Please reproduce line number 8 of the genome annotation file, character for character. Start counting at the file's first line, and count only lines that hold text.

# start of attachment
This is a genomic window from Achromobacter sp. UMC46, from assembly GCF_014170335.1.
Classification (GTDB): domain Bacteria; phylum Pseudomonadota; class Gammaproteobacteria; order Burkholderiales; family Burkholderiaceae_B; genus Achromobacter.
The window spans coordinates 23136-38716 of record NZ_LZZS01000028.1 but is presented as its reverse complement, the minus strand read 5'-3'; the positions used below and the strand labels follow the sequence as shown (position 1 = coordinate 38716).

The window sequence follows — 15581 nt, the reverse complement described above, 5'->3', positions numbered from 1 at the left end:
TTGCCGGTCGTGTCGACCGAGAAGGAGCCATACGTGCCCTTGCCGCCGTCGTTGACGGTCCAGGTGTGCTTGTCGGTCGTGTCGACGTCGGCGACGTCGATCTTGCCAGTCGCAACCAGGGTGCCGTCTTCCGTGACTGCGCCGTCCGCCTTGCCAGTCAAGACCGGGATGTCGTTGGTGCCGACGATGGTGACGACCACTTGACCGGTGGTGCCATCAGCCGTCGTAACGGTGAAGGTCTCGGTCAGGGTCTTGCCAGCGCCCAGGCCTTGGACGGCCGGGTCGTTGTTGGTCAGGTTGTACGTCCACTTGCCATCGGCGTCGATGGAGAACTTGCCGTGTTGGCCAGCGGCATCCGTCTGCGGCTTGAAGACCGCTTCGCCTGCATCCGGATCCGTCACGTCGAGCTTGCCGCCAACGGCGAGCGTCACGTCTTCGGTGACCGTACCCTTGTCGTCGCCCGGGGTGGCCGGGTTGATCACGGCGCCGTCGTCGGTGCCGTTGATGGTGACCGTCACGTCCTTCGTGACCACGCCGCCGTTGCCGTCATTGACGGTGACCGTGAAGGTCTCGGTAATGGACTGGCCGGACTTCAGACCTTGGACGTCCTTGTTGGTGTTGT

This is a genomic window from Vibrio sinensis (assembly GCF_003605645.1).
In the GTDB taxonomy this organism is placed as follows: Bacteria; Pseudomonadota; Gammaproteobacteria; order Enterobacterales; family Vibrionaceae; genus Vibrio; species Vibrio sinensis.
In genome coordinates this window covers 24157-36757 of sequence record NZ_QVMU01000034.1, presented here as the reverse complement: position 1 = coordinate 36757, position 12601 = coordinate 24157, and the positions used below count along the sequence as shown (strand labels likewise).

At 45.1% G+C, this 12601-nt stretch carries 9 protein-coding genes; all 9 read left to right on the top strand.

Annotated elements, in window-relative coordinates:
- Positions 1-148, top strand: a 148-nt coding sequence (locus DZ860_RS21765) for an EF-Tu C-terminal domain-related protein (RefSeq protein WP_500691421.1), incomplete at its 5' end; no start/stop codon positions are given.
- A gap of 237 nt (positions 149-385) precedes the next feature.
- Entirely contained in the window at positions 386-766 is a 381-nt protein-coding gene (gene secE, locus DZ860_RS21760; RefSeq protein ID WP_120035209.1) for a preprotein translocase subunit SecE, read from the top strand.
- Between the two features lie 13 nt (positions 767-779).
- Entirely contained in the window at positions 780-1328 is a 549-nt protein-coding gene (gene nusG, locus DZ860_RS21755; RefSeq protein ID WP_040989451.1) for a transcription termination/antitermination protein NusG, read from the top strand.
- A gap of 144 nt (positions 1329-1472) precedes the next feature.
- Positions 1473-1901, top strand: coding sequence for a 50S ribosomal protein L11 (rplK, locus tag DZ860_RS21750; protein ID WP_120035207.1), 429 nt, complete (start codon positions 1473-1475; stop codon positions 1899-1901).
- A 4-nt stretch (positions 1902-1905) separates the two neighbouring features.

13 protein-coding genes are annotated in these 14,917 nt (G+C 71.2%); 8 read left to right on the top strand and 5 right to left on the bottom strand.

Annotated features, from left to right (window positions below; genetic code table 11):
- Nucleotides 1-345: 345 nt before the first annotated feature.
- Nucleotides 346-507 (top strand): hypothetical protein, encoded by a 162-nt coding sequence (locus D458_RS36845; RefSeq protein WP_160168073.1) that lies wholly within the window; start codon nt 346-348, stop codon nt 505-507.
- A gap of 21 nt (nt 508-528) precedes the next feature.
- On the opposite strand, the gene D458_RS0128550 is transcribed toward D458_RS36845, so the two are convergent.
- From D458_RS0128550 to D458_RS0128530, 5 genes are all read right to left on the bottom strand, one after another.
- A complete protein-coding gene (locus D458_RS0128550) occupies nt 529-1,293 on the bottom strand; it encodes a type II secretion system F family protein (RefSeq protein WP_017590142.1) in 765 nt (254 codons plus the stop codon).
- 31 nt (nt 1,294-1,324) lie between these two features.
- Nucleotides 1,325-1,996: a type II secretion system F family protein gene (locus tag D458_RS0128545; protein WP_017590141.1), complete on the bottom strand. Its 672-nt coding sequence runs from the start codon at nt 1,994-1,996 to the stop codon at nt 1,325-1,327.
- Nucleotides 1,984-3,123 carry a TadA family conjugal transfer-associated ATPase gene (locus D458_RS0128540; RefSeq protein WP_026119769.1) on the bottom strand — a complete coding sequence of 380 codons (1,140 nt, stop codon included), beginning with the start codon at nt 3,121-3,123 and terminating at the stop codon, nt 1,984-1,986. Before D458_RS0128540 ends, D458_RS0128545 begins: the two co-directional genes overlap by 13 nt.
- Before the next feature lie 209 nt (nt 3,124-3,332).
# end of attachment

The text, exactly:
In genome coordinates this window covers 24157-36757 of sequence record NZ_QVMU01000034.1, presented here as the reverse complement: position 1 = coordinate 36757, position 12601 = coordinate 24157, and the positions used below count along the sequence as shown (strand labels likewise).